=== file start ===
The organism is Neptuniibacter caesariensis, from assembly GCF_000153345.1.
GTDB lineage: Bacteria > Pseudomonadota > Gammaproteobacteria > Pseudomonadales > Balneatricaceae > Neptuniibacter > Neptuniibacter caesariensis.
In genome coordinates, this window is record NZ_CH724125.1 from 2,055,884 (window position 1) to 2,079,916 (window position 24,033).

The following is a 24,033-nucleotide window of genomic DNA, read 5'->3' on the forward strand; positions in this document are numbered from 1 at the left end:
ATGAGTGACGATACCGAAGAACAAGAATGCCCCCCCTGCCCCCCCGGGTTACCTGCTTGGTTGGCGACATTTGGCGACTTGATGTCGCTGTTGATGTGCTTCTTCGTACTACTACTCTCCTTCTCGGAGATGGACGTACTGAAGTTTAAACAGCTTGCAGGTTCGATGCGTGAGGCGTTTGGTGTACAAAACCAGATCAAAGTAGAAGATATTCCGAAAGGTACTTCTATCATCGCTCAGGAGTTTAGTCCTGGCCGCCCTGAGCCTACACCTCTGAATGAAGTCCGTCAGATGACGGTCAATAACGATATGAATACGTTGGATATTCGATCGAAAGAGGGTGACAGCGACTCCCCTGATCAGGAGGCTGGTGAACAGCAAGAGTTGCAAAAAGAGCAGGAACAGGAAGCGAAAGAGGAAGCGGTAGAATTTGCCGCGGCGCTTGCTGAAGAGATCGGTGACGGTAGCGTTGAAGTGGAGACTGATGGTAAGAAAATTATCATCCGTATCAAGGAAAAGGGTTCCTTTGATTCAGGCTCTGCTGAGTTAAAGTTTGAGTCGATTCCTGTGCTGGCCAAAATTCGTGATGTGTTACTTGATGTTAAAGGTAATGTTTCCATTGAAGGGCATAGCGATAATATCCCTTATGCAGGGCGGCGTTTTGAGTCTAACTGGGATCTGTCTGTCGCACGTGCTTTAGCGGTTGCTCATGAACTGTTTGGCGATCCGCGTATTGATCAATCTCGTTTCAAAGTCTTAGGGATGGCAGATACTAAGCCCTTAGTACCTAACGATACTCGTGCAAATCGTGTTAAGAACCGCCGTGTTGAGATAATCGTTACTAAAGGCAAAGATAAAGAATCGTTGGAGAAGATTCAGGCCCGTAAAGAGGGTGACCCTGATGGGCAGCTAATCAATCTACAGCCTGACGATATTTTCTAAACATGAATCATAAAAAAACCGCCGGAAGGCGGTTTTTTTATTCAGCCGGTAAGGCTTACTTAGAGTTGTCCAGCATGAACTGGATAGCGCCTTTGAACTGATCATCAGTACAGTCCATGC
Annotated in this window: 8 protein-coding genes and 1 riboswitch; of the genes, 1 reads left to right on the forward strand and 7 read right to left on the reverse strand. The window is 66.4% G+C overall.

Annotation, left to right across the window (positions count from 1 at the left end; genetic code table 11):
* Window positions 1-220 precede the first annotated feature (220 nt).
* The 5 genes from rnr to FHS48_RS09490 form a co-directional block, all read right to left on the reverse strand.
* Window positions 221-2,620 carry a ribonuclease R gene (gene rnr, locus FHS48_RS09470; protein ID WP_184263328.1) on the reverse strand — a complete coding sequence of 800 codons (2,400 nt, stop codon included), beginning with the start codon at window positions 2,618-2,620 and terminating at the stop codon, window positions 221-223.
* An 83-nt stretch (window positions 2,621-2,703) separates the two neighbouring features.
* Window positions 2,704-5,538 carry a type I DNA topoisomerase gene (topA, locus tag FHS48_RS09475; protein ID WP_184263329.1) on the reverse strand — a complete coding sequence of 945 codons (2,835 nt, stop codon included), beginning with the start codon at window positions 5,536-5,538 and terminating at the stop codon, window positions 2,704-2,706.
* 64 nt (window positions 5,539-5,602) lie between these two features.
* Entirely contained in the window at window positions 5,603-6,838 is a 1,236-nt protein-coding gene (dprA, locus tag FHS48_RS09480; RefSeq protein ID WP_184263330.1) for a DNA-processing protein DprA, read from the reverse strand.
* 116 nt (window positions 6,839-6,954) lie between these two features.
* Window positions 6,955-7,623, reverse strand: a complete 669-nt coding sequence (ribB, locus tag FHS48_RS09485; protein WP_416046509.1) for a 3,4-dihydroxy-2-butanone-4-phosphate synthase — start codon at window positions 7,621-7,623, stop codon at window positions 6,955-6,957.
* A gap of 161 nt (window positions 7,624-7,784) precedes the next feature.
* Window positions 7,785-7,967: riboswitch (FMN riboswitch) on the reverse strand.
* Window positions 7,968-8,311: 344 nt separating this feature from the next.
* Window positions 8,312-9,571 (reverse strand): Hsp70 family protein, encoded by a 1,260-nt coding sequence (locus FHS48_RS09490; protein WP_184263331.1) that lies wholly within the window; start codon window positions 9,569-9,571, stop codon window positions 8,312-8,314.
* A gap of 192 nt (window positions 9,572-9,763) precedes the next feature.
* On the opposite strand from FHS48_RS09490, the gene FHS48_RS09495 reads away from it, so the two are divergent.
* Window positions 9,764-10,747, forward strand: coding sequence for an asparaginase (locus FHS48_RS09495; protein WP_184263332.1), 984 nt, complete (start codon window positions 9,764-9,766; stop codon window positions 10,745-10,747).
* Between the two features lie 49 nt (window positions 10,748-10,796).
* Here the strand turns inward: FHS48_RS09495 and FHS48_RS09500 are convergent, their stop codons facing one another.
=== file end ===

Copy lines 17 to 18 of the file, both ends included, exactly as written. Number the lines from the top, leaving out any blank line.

* A gap of 161 nt (window positions 7,624-7,784) precedes the next feature.
* Window positions 7,785-7,967: riboswitch (FMN riboswitch) on the reverse strand.